Biodiversity, Local Livelihoods and the link with Culture, Politics and Development

Published: 06 November 2006



and the link with Culture, Politics
and Development


Colin Nicholas

Paper presented at the 10th International Congress for Ethnobiology organised by the International Society of Ethnobiologists, 6–9 November 2006, Chiang Rai, Thailand. By invitation and sponsorship of  the Center for Integrated Area Studies (CIAS), Kyoto University, Japan.


When an Orang Asli clears a part of his forest to plant food for himself and his family, he is accused of destroying the forest. When a researcher burns non-renewable fossil fuel to reach his study area and churns out reams of reports on paper that were once trees, this is accepted as a proactive effort towards forest conservation.


A majority of the Orang Asli live in areas that are rich in biodiversity. Their indigenous resource management, with its set of intricate knowledge gained over generations, has been central to the conservation of resources in their traditional areas. This is because the Orang Asli, like other indigenous communities, have more than an economic attachment to the land and forest. The spiritual, ancestral and linguistic ties they have to the land are rarely shared by others – including the loggers, settlers, developers and politicians – who seek to exploit the most of tropical forests differently.

Orang Asli as Conservationists
That is to say the Orang Asli maintain a symbiotic liaison with their habitat. Their survival – physically and culturally as a people – depends on their ability to creatively live off nature even as they help sustain it. This creativity is reflected in the body of knowledge they have developed to conserve and carefully utilize the rich biological diversity that abounds on their land.

The knowledge of the Orang Asli is enshrined in daily living, ritual and taboo underlining how culture, language, religion, psychology and spiritual beliefs cannot often be separated from their understanding of the natural world. This knowledge has passed through generations and assures not only the survival and sustainability of the forest but also the people and cultures dependent upon it and the ecosystem as a whole. The ethos, as such, of Orang Asli knowledge is holistic and ecological. It takes into account, and relies upon, the complexity of interrelationships of all that exists.

It is understandable therefore that people-oriented anthropologists and conservationists (e.g. Nations 2001: 462) subscribed to the once widely-held ‘truism’ that a positive correlation exists between indigenous peoples and conservation. That is: “where there are indigenous peoples there are tropical forests, and where there are tropical forests there are indigenous peoples”. Or in the other ‘truism’ that in time to come, most of the tropical forests that remain on earth (and thus the largest repositories of biological diversity) will be those under the control of indigenous peoples.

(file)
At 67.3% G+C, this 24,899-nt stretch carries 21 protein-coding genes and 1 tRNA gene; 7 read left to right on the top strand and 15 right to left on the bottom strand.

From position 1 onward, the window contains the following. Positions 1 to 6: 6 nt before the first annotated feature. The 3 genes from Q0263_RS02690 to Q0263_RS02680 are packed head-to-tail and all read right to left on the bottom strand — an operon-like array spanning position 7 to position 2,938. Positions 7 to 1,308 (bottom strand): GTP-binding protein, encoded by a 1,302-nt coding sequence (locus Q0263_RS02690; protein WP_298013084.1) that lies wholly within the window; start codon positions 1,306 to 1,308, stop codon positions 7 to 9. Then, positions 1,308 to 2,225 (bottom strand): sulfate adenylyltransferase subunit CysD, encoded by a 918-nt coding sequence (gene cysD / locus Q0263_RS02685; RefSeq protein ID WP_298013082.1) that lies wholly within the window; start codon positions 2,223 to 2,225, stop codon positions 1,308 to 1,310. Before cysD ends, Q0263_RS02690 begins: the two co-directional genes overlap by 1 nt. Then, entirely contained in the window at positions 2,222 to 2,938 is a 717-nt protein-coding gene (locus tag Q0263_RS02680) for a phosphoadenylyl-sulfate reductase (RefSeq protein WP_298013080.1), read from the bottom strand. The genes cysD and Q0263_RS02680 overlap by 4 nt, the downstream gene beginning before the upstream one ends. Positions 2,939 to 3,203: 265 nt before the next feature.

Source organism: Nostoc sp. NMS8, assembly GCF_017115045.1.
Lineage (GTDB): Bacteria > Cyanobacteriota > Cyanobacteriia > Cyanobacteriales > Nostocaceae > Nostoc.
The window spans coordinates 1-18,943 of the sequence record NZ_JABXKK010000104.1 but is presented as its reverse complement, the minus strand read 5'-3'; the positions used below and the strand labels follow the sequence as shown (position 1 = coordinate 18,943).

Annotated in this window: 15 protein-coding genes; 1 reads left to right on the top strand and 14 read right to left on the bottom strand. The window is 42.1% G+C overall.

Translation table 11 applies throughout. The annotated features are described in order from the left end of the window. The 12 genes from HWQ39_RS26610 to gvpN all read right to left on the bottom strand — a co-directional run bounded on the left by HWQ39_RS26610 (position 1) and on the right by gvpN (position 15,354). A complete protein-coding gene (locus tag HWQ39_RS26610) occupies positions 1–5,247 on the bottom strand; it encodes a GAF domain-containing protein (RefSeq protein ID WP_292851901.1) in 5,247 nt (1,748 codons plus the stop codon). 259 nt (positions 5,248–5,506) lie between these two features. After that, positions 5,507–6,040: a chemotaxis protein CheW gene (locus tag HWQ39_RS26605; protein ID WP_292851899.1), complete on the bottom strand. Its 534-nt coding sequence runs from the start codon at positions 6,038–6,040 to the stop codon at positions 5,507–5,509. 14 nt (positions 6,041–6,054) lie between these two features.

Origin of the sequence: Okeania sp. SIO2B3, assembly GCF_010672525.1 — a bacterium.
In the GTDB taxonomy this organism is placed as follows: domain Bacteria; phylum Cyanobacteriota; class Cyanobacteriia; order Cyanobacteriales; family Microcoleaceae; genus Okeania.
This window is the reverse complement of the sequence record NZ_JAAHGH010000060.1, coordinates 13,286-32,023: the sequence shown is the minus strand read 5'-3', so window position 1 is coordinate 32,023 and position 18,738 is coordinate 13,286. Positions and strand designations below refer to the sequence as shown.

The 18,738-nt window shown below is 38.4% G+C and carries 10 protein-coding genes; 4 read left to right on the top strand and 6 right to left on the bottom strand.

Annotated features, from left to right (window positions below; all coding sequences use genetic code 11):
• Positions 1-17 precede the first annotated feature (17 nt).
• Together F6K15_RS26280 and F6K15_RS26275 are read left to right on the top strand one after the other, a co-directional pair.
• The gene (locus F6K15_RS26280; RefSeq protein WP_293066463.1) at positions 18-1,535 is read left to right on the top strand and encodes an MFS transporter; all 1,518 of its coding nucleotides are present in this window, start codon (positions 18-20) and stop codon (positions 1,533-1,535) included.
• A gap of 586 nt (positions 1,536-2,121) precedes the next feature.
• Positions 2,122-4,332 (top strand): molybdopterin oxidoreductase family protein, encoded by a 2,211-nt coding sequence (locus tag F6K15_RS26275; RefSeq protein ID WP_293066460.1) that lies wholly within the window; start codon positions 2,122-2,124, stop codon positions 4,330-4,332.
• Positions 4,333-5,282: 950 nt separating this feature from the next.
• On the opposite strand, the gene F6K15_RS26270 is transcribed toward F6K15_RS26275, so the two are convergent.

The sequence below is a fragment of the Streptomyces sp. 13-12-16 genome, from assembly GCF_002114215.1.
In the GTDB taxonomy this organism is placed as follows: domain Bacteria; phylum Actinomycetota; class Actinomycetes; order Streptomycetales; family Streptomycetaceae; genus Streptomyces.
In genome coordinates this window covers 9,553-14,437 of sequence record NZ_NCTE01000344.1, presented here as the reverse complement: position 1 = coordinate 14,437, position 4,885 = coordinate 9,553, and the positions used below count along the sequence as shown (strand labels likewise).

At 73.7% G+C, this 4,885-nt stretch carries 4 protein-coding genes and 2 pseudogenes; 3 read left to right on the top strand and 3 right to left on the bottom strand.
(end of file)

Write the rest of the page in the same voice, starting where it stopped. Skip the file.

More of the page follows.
Today, the idea that indigenous communities can automatically be equated with conservation is no longer widely held. In fact, Redford (1991, cited in Nations 2001: 468) has called this notion, “the myth of the ecologically noble savage”. The reality is that the priority of many indigenous peoples is not conservation, but survival and economic pragmatism.

Indigenous Peoples are Pragmatic Survivalists
Economic pragmatism (a very down-to-earth approach to procuring maximal return to labour) and opportunism (a flexible posture toward seizing opportunities) seem to be the rule which traditional communities such as the Orang Asli apply in the management of their environments (Sellato 2005: 62). This approach is neither conservation-oriented nor destructive.

Indeed, as Sellato notes of the traditional peoples of Borneo, extractivism – brought about by economic opportunistic behaviours leading to deliberate decisions to collect products with the most profitable return on labour, and to frequent switches from one product to another following the whims of regional or global market demands – have led to the depletion or near-extinction of particular animal and plant species, from the Sumateran rhinoceros to the eaglewood tree or the edible birds’ nest.

Similarly, the Orang Asli display contrasting behaviour and management practices vis-à-vis subsistence resources, on the one hand, and trade resources (such as non-timber forest products like rattan and gaharu) on the other hand. This is not surprising as people take better care of things that they own than they do of things that do not belong to them. As such they naturally feel a stronger sense of ownership over their subsistence resources, on which their daily life has depended for centuries, than over trade resources, for which demand changed, rose and sank, in the course of time. People worldwide, and not just indigenous peoples, behave in the same way (cf. Sellato 2005: 68).

The Influence of Others